Fien Troch's new feature Unspoken, starring French actors Emmanuelle Devos and Bruno Todeschini, screened at Toronto and is now heading to San Sebastian. This may provide a logistical challenge for the young Belgian writer-director who - like Lars von Trier - has a fear of flying.

Unspoken, which is being sold internationally by The Works, was conceived even before Troch's debut feature Someone Else's Happiness had started shooting.

"I wanted to avoid that situation where after a year of travelling (to festivals), you have a blank hole and have to start writing," she says.

Much is expected of Troch, a young auteur who has already received recognition outside Flanders. She has spent a stint at Cannes' Residences Du Festival and Someone Else's Happiness screened at festivals all over the world. Unspoken, which will be released in Benelux by Cineart in Belgium on January 7, 2009, was produced by Nino Lombardo of Prime Time, whose credits include Antonia's Line, The budget was around $2m (EUR1.4m).

Despite Troch's growing reputation, it was not an especially easy film to finance. Troch was working in French rather than Dutch. Potential French backers were not willing to take a risk on a project by a second-time Flemish feature director. Lombardo pushed ahead anyway. "My experience as a producer is that if you work with young people, at a certain moment you have to make the film and not wait too long," he says of the film, which was presented at last year's CineMart, the co-production market of the International Film Festival Rotterdam.

Troch says the decision to shoot in French was driven by her choice of cast. "There were two actors I was very fond of. If I hadn't found these two actors (Devos and Todeschini), I don't think I would have tried to find other French actors."

Unspoken is about a couple trying to cope with the disappearance of their teenage daughter five years previously. They have tried to put her out of their minds and rebuild their lives but are haunted by her absence. This is not the conventional missing persons drama. Troch is not looking at the police investigation to find her but instead is probing away at the effect the disappearance has on the parents over the long term.

"I had the feeling that I really had the opportunity to show these two people, to show their emotions and the claustrophobic feelings," Troch says, pointing out that Unspoken is shot in a far more intimate way than Someone Else's Happiness. The film was edited by her father, Ludo Troch, an experienced figure with credits ranging from Sam Garbarski's Irina Palm to Lucas Belvaux's Cavale.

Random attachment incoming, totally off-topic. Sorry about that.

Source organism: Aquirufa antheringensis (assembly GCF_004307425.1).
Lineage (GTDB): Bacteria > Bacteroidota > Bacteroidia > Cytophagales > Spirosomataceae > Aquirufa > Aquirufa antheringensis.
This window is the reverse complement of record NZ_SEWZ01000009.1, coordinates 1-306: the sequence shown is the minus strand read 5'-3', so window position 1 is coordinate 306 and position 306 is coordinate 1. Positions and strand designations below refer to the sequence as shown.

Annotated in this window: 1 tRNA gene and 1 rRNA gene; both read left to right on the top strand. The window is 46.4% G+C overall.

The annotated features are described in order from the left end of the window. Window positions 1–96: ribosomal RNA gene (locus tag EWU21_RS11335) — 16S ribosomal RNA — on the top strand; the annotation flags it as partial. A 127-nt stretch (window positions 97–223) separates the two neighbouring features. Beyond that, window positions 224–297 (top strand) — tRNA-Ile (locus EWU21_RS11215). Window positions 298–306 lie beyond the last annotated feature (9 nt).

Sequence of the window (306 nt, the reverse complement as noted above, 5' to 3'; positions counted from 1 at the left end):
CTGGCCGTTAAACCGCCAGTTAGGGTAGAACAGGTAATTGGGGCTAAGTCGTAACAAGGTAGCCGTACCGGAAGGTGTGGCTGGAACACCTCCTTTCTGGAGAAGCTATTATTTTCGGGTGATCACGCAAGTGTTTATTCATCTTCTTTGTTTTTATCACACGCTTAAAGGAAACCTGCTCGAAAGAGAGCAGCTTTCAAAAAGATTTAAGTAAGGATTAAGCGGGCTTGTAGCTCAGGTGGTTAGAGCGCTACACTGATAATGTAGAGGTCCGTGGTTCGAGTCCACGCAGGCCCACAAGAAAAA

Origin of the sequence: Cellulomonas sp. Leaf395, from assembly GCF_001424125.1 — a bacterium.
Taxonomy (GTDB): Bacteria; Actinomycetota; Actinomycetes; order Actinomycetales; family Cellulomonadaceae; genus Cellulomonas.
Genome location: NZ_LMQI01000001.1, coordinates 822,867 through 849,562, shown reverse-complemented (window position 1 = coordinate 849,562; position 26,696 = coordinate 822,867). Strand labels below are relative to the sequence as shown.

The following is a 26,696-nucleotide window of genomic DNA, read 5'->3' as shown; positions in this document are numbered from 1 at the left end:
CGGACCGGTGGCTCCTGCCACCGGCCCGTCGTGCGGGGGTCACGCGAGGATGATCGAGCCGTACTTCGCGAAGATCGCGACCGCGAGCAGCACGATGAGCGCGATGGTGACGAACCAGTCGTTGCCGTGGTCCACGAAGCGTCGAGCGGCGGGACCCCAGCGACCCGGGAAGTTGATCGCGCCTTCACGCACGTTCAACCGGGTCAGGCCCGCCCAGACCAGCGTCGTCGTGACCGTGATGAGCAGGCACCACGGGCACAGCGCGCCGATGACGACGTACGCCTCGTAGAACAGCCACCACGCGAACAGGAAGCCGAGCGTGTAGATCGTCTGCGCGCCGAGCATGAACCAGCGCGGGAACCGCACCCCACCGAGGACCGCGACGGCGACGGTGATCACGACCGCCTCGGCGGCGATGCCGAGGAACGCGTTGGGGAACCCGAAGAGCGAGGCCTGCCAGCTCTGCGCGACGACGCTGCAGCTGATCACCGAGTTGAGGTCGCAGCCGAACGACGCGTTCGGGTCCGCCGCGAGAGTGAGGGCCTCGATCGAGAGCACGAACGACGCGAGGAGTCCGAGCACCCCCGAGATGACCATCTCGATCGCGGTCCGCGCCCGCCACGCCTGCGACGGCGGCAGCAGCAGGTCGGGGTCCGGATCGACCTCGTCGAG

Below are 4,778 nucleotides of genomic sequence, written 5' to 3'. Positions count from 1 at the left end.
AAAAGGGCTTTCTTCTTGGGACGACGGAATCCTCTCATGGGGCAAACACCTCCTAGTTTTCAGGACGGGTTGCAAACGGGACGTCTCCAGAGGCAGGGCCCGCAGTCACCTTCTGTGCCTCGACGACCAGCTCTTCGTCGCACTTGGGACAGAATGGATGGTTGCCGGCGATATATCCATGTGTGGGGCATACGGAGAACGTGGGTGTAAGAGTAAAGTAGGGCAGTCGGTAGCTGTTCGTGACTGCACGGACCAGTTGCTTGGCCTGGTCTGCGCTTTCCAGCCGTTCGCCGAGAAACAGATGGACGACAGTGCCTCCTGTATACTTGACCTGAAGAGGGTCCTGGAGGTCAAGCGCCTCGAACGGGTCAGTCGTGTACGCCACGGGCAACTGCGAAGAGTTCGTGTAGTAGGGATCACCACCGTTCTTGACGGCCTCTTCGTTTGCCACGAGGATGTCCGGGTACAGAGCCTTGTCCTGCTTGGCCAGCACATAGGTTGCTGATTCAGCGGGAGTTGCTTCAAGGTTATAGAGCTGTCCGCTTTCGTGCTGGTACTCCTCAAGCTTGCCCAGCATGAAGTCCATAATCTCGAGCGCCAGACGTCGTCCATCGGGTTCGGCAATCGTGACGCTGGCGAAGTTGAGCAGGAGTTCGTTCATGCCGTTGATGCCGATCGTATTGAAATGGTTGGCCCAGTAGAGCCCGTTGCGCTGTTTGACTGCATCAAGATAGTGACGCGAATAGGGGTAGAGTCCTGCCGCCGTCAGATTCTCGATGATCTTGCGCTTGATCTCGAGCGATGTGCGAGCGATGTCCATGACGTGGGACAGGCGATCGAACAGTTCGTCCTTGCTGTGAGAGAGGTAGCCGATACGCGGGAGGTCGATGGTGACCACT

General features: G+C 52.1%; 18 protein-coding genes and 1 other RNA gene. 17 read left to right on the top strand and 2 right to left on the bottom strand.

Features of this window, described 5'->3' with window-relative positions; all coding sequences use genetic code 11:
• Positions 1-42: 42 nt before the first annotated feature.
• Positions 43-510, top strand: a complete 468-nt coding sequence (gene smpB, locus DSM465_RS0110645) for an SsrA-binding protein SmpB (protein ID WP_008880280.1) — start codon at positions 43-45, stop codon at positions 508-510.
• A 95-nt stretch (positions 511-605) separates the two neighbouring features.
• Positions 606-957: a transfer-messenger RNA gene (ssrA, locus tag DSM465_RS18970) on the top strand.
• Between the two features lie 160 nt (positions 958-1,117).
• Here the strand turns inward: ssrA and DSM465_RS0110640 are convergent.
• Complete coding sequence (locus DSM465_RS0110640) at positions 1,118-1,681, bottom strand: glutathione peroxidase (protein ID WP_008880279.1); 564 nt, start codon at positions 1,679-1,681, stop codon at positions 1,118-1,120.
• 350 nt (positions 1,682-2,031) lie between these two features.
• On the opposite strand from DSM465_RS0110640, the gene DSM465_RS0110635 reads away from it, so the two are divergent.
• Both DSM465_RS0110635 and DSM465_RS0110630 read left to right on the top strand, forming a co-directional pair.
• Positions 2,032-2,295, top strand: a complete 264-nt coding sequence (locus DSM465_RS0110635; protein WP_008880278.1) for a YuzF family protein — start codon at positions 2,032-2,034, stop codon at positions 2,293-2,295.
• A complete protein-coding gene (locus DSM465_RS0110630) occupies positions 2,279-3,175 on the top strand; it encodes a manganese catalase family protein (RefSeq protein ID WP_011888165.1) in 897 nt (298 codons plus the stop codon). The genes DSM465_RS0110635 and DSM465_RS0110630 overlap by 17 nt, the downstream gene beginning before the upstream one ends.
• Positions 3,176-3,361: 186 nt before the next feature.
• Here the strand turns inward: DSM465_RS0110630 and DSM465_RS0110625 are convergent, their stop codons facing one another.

The daughter-father working relationship was, on the whole, harmonious. She explains that Ludo allowed her to discover the shortcomings of a scene for herself. "I am sure that wasn't just because I am his daughter. I've heard that from other directors; that Ludo gives you the time to realise it is crap!"

Ludo, meanwhile, is full of admiration for his daughter's obstinacy. "Fien is an auteur. She makes very, very personal films," he says. "She writes herself. She directs. I've worked a lot in France with directors who also try to create their own environment in film. That's what I like; she goes for it. And there are no compromises!"

Fien Troch's Cultural Life

Favourite recent book Jeune Fille by Anne Wiazemsky. "Anne writes about her experiences working with Robert Bresson on Au Hasard Balthazar. She tells the story with enormous love for cinema and the director himself."

Favourite recent film The Banishment by Andrei Zvyaginstev. "The beautiful silences, the dramatic tension and the strong story make this film one of the most touching film experiences I have had in the last year."

Favourite magazines and newspapers De Standaard; a decent Belgian newspaper

Website "Ridiculously empty but oh so hilarious."

Inspirations Novelist John Fante and photographer William Eggleston.